LJN: Which lyricists do you admire?
GM:: I think Jon Hendricks is incredible. I first admired his erudite vocalese but realised his true genius with his lyric of Bruno Martino’s ‘Estate’. It’s heartbreakingly poetic, simple and beautiful and also a faithful translation of the original Italian. I’ve done a couple of translations and appreciate how hard it is to get that balance right.
LJN: Your song ‘One For Bud’ (the boppy one) made me think of Jon Hendricks.
[Wherever I go, the doctors don’t know which cure to give or which kind
of pill./They say it’s a shame but bebop’s to blame: it seems I’m hooked for better or ill.]
GM: Thank you! It’s great fun to follow that tradition and yes, I’ve definitely drawn inspiration from him several times in previous lyrics of mine: to Horace Silver’s ‘Strollin’, Chick Corea’s ‘Bud Powell’ and Miles Davis’ ‘Deception’. In that vein I also love Georgie Fame’s lyrics and vocalese and the brilliant witticisms of Dorothy Fields, Bob Dorough and Dave Frischberg. I think Ian Shaw is an underrated lyricist who can scorch your heart and Nina Simone, Abbey Lincoln, Johnny Mercer, Harry Warren and Fran Landesman have made indelible contributions to the art form.
LJN: You mentioned that the theme of the album is built around childhood and growing up, growing older, like the song ‘Just Like a Child?’ [Take me back again to when fun was fun./Things were simple then: as a child one plus one.]
GM: I realised that tropes were perhaps subliminally creeping into our songs so when we decided to make an album we both liked the idea of a central theme. Some exist for their own sake (like ‘One For Bud’) but there is a lot about the ageing process and growing whether spiritually or physically and change (seasonal, personal). ’Just Like a Child’ (originally ‘Chris Craft’ instrumentally) is the last song we wrote and it’s an epic so I tried to encompass everything that had gone before. It’s a light hearted piece and yet sometimes the lyric goes deep: “We’re all frantically coping/intervening between death and birth/ Open up your mind and go back/Think just like a child.”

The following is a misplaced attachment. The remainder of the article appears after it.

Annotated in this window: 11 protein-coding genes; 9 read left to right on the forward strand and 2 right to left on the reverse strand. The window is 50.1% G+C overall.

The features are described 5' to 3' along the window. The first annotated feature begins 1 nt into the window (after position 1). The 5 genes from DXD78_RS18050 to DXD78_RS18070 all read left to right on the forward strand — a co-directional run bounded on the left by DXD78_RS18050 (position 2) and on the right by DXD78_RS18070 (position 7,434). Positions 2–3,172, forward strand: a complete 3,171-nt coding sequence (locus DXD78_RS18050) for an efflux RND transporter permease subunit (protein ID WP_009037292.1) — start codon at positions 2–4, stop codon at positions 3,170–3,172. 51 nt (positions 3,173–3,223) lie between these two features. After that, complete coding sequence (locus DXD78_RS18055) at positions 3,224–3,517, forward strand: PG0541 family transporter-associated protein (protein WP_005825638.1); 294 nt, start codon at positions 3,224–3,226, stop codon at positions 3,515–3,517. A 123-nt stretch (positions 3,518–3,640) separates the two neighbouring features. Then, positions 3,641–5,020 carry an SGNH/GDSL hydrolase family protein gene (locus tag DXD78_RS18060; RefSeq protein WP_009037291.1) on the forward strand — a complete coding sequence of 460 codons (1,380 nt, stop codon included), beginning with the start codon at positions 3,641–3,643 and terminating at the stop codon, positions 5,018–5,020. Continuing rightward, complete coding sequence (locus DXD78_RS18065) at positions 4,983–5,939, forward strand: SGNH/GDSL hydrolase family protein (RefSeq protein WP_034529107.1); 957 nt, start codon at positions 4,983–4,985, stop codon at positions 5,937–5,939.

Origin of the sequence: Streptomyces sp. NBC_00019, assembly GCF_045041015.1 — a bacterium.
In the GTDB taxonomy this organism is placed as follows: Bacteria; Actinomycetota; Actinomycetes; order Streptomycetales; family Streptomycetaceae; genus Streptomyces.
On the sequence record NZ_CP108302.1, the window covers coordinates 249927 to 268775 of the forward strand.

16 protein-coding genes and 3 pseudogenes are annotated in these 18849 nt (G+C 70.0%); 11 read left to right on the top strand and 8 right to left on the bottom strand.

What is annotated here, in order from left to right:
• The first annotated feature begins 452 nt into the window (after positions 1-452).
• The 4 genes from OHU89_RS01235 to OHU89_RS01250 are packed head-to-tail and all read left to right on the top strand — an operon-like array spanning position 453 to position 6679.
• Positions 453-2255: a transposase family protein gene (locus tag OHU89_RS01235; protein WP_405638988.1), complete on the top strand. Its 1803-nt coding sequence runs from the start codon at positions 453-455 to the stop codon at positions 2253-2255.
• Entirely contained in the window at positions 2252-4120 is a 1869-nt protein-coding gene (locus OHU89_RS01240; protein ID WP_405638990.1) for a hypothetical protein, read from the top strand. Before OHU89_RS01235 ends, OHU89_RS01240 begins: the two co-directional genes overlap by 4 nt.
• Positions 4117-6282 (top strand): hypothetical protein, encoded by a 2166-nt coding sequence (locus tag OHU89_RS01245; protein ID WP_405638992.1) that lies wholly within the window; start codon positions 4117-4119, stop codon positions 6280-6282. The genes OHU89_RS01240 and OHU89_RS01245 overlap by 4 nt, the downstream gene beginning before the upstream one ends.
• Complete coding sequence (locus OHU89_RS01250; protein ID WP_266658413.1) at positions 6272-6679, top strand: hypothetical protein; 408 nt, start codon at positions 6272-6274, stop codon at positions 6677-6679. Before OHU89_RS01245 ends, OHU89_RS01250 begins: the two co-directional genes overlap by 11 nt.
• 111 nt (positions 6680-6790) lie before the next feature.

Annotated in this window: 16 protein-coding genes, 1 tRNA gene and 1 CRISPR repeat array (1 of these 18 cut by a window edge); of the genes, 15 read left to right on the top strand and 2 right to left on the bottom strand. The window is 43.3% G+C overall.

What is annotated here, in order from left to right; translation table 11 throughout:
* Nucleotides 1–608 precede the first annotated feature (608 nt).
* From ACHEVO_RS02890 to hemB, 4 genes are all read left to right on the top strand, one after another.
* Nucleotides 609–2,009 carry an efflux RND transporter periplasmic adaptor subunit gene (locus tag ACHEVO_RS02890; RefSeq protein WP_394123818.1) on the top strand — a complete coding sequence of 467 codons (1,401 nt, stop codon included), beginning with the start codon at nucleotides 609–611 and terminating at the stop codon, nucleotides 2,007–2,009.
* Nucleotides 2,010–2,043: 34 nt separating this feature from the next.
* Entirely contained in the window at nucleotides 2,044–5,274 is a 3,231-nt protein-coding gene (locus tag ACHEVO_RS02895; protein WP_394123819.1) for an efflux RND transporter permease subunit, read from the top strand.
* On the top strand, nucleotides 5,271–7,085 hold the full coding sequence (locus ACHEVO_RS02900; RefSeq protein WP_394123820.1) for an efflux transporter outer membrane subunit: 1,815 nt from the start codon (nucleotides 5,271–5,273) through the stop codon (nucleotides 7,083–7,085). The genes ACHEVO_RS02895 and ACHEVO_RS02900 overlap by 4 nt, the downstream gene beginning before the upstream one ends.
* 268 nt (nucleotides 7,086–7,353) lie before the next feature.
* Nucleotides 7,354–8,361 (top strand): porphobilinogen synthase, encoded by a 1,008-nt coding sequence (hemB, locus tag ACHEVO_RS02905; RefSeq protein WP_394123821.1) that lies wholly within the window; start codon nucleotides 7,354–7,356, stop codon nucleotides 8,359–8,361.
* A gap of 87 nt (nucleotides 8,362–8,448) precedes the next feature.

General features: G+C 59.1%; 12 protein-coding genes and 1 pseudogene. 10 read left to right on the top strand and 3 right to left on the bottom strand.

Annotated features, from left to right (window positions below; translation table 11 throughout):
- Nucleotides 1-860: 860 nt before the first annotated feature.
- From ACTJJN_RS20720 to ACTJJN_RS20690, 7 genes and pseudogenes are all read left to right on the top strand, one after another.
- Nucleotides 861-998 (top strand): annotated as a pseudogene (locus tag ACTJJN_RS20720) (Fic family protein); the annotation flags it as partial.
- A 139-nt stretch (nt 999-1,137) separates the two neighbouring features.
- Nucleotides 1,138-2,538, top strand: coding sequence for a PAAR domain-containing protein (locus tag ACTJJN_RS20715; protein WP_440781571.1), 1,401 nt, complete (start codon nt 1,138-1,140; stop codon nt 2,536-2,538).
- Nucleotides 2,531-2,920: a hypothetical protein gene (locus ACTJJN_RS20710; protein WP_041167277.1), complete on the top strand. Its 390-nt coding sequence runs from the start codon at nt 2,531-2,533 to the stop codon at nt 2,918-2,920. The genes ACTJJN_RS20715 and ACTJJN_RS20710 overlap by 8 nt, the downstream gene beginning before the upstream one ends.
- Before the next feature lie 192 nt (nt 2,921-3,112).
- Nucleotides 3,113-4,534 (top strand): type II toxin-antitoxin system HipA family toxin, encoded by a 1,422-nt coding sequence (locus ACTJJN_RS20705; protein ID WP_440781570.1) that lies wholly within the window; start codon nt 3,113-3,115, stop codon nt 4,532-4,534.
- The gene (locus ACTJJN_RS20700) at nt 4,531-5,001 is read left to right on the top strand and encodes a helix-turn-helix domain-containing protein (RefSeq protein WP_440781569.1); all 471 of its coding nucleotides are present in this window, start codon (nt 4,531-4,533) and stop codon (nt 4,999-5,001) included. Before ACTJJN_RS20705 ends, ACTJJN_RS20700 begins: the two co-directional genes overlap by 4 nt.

LJN: Do you have a date in mind for the new album?
GM: We’re recording Sept/Oct so hopefully releasing Summer 2016.
LJN: What’s the line up?
GM: Both the gigs and album are arranged for quartet and I’m really excited to have Dave Ohm joining us on drums and Oli Hayhurst on bass. Rob Barron has been rehearsing the arrangements with us and doing a great job standing in for Alan until we are all finally in the same country! What I love about Oli and Dave is they have so much musicality and artistic maturity there is no ego, they just want to serve the songs and deliver all the beauty and nuance in the music and the words.